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J Struct Biol. 2014 Jan;185(1):48-57. doi: 10.1016/j.jsb.2013.11.007. Epub 2013 Nov 28.

Solution conformation of adenovirus virus associated RNA-I and its interaction with PKR.

Author information

1
Department of Chemistry, University of Manitoba, 144 Dysart Road, Winnipeg, Manitoba R3T 2N2, Canada.
2
Department of Chemistry, University of Manitoba, 144 Dysart Road, Winnipeg, Manitoba R3T 2N2, Canada; School of Biosciences, University of Birmingham, Birmingham B152TT, UK.
3
Laboratory of Bioinformatics and Protein Engineering, International Institute of Molecular and Cell Biology, ul. Ks. Trojdena 4, Warsaw 02-109, Poland.
4
Department of Chemistry, University of Manitoba, 144 Dysart Road, Winnipeg, Manitoba R3T 2N2, Canada; Manitoba Institute for Materials, University of Manitoba, 144 Dysart Road, Winnipeg, Manitoba R3T 2N2, Canada.
5
NCMH Laboratory, School of Biosciences, University of Nottingham, Sutton Bonington LE12 5RD, UK.
6
Laboratory of Bioinformatics and Protein Engineering, International Institute of Molecular and Cell Biology, ul. Ks. Trojdena 4, Warsaw 02-109, Poland; Laboratory of Bioinformatics, Institute of Molecular Biology and Biotechnology, Faculty of Biology, Adam Mickiewicz University, ul. Umultowska 89, Poznan 61-614, Poland.
7
Department of Chemistry, University of Manitoba, 144 Dysart Road, Winnipeg, Manitoba R3T 2N2, Canada; Department of Biochemistry and Medical Genetics, University of Manitoba, 144 Dysart Road, Winnipeg, Manitoba R3T 2N2, Canada. Electronic address: Sean.McKenna@umanitoba.ca.

Abstract

Adenovirus virus-associated RNA (VAI) provides protection against the host antiviral response in part by inhibiting the interferon-induced double stranded RNA-activated protein kinase (PKR). VAI consists of three base-paired regions; the apical stem responsible for the interaction with double-stranded RNA binding motifs (dsRBMs) of PKR, the central stem required for inhibition, and the terminal stem. The solution conformation of VAI and VAI lacking the terminal stem were determined using SAXS that suggested extended conformations that are in agreement with their secondary structures. Solution conformations of VAI lacking the terminal stem in complex with the dsRBMs of PKR indicated that the apical stem interacts with both dsRNA-binding motifs whereas the central stem does not. Hydrodynamic properties calculated from ab initio models were compared to experimentally determined parameters for model validation. Furthermore, SAXS envelopes were used as a constraint for the in silico modeling of tertiary structure for RNA and RNA-protein complex. Finally, full-length PKR was also studied, but concentration-dependent changes in hydrodynamic parameters prevented ab initio shape determination. Taken together, results provide an improved structural framework that further our understanding of the role VAI plays in evading host innate immune responses.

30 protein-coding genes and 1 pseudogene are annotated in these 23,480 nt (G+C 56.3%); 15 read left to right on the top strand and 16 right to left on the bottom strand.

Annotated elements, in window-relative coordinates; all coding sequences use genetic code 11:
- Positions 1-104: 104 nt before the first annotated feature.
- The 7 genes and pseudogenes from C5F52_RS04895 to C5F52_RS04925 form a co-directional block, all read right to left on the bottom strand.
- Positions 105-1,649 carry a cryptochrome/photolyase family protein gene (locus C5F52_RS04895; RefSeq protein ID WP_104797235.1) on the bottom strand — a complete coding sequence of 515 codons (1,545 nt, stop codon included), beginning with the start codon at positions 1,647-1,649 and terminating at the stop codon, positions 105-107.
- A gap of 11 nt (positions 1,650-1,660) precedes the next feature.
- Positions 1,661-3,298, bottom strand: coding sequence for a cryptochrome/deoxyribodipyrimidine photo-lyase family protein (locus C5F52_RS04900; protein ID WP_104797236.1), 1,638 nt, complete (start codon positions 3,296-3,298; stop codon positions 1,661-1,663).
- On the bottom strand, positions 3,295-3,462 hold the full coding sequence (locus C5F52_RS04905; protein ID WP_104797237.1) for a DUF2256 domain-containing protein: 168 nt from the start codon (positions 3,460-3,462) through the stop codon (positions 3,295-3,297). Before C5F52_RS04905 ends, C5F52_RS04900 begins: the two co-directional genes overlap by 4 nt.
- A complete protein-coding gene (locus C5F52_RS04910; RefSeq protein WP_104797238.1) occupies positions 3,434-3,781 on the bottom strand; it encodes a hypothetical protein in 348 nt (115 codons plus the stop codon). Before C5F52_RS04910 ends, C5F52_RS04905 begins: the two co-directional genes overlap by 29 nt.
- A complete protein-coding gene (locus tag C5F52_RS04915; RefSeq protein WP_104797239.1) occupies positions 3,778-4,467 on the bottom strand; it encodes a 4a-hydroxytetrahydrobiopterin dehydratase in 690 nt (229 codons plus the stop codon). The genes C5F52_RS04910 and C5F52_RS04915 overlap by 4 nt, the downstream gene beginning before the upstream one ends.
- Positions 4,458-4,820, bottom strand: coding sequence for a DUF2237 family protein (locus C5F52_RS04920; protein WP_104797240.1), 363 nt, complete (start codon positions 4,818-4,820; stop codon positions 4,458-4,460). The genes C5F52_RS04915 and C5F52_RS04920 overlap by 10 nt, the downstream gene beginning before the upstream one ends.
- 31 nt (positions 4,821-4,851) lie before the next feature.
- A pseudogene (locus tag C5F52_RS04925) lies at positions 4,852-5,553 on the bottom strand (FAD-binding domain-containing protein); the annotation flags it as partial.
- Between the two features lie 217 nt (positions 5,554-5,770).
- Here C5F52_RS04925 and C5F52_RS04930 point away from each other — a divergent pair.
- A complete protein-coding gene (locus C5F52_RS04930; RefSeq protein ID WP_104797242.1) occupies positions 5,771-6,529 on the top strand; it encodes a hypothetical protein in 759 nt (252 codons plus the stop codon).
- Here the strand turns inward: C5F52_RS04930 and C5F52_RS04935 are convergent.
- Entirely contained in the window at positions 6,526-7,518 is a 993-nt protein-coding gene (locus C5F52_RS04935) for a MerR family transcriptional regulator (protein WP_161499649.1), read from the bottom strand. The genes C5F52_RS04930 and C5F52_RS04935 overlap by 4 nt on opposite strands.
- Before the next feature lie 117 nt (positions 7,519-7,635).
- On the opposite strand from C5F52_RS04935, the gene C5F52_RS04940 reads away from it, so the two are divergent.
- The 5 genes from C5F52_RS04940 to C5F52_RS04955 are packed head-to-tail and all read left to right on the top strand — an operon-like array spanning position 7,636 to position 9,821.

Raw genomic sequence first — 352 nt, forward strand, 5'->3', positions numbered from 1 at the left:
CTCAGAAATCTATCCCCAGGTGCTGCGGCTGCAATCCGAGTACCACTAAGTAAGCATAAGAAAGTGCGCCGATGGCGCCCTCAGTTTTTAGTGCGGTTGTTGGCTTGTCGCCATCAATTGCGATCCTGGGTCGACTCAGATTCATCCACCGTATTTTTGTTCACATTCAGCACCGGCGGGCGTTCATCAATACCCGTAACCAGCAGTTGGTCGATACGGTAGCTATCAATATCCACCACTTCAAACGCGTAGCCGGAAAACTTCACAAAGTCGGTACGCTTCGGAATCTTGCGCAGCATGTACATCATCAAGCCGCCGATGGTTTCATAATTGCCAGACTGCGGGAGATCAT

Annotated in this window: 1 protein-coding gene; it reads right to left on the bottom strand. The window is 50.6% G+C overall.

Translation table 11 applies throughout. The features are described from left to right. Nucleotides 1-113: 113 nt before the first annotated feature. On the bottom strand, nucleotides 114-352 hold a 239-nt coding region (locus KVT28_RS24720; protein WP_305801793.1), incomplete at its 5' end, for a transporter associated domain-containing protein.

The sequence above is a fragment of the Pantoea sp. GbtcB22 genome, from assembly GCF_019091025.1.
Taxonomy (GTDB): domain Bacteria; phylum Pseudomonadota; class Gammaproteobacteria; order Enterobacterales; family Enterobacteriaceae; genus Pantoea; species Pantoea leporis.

KEYWORDS:

AS; AUC; Adenovirus; CS; D(max); DLS; EM; NSD; PKR; Protein–RNA interactions; RNA-activated protein kinase; SAXS; SEC; Small angle X-ray scattering; TS; VA(I); VA(I) RNA; VA(I) lacking the terminal stem; VA(I)AS; VA(IΔ)TS; adenovirus virus-associated RNA; analytical ultracentrifugation; apical stem-loop; apical stem-loop of VA(I); central stem-loop; double-stranded RNA binding domains; dsRBMs; dsRNA; dynamic light scattering; eIF2; electron microscopy; electron pair-distance distribution function; eukaryotic initiation factor 2; hydrodynamic radius; in silico structure determination; maximum particle dimension; normalized spatial discrepancy; p(r) function; r(G); r(H); radius of gyration; s(20)(w); sedimentation co-efficient of water at 20°C; size exclusion chromatography; small angle X-ray scattering; terminal stem-loop

PMID:
24291322
DOI:
10.1016/j.jsb.2013.11.007
[Indexed for MEDLINE]

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